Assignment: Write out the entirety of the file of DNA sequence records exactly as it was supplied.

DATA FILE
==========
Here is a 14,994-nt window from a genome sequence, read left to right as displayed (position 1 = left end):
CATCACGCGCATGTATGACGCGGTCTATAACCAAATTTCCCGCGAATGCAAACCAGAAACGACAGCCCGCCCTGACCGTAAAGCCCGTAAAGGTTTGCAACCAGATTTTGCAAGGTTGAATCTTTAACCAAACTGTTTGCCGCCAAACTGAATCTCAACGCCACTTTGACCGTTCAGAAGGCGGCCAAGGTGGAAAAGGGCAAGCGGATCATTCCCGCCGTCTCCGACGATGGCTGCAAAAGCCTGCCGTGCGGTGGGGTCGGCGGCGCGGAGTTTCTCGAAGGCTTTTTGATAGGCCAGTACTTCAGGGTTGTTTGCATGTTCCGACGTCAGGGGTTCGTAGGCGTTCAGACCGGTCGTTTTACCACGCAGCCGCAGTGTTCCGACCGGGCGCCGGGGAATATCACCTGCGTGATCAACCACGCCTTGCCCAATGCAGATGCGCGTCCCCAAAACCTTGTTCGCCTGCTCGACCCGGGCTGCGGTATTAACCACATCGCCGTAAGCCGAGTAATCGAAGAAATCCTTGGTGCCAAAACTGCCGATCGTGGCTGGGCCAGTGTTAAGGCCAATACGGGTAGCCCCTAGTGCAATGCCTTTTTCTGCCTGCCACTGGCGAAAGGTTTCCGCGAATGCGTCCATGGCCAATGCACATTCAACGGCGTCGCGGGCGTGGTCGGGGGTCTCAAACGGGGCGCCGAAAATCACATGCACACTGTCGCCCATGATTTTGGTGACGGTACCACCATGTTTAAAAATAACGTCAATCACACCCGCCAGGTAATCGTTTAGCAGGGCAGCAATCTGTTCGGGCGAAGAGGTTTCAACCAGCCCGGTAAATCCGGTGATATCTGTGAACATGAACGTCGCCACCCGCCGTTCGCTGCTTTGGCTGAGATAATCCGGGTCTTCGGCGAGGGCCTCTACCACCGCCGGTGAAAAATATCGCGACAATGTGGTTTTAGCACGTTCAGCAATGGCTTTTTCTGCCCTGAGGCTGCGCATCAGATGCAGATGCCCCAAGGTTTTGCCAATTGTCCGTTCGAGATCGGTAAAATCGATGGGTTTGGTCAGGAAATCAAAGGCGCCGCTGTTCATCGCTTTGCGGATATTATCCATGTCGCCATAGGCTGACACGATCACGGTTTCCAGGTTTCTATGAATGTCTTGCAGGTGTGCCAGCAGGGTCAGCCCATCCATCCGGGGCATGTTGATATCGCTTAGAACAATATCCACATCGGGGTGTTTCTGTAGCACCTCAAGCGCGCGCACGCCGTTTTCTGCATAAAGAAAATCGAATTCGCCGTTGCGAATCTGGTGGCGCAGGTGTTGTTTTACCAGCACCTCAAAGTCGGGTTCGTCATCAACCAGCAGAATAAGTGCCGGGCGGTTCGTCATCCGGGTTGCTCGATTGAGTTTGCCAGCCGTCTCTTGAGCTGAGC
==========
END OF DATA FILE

Here is a 14,994-nt window from a genome sequence, read left to right as displayed (position 1 = left end):
CATCACGCGCATGTATGACGCGGTCTATAACCAAATTTCCCGCGAATGCAAACCAGAAACGACAGCCCGCCCTGACCGTAAAGCCCGTAAAGGTTTGCAACCAGATTTTGCAAGGTTGAATCTTTAACCAAACTGTTTGCCGCCAAACTGAATCTCAACGCCACTTTGACCGTTCAGAAGGCGGCCAAGGTGGAAAAGGGCAAGCGGATCATTCCCGCCGTCTCCGACGATGGCTGCAAAAGCCTGCCGTGCGGTGGGGTCGGCGGCGCGGAGTTTCTCGAAGGCTTTTTGATAGGCCAGTACTTCAGGGTTGTTTGCATGTTCCGACGTCAGGGGTTCGTAGGCGTTCAGACCGGTCGTTTTACCACGCAGCCGCAGTGTTCCGACCGGGCGCCGGGGAATATCACCTGCGTGATCAACCACGCCTTGCCCAATGCAGATGCGCGTCCCCAAAACCTTGTTCGCCTGCTCGACCCGGGCTGCGGTATTAACCACATCGCCGTAAGCCGAGTAATCGAAGAAATCCTTGGTGCCAAAACTGCCGATCGTGGCTGGGCCAGTGTTAAGGCCAATACGGGTAGCCCCTAGTGCAATGCCTTTTTCTGCCTGCCACTGGCGAAAGGTTTCCGCGAATGCGTCCATGGCCAATGCACATTCAACGGCGTCGCGGGCGTGGTCGGGGGTCTCAAACGGGGCGCCGAAAATCACATGCACACTGTCGCCCATGATTTTGGTGACGGTACCACCATGTTTAAAAATAACGTCAATCACACCCGCCAGGTAATCGTTTAGCAGGGCAGCAATCTGTTCGGGCGAAGAGGTTTCAACCAGCCCGGTAAATCCGGTGATATCTGTGAACATGAACGTCGCCACCCGCCGTTCGCTGCTTTGGCTGAGATAATCCGGGTCTTCGGCGAGGGCCTCTACCACCGCCGGTGAAAAATATCGCGACAATGTGGTTTTAGCACGTTCAGCAATGGCTTTTTCTGCCCTGAGGCTGCGCATCAGATGCAGATGCCCCAAGGTTTTGCCAATTGTCCGTTCGAGATCGGTAAAATCGATGGGTTTGGTCAGGAAATCAAAGGCGCCGCTGTTCATCGCTTTGCGGATATTATCCATGTCGCCATAGGCTGACACGATCACGGTTTCCAGGTTTCTATGAATGTCTTGCAGGTGTGCCAGCAGGGTCAGCCCATCCATCCGGGGCATGTTGATATCGCTTAGAACAATATCCACATCGGGGTGTTTCTGTAGCACCTCAAGCGCGCGCACGCCGTTTTCTGCATAAAGAAAATCGAATTCGCCGTTGCGAATCTGGTGGCGCAGGTGTTGTTTTACCAGCACCTCAAAGTCGGGTTCGTCATCAACCAGCAGAATAAGTGCCGGGCGGTTCGTCATCCGGGTTGCTCGATTGAGTTTGCCAGCCGTCTCTTGAGCTGAGC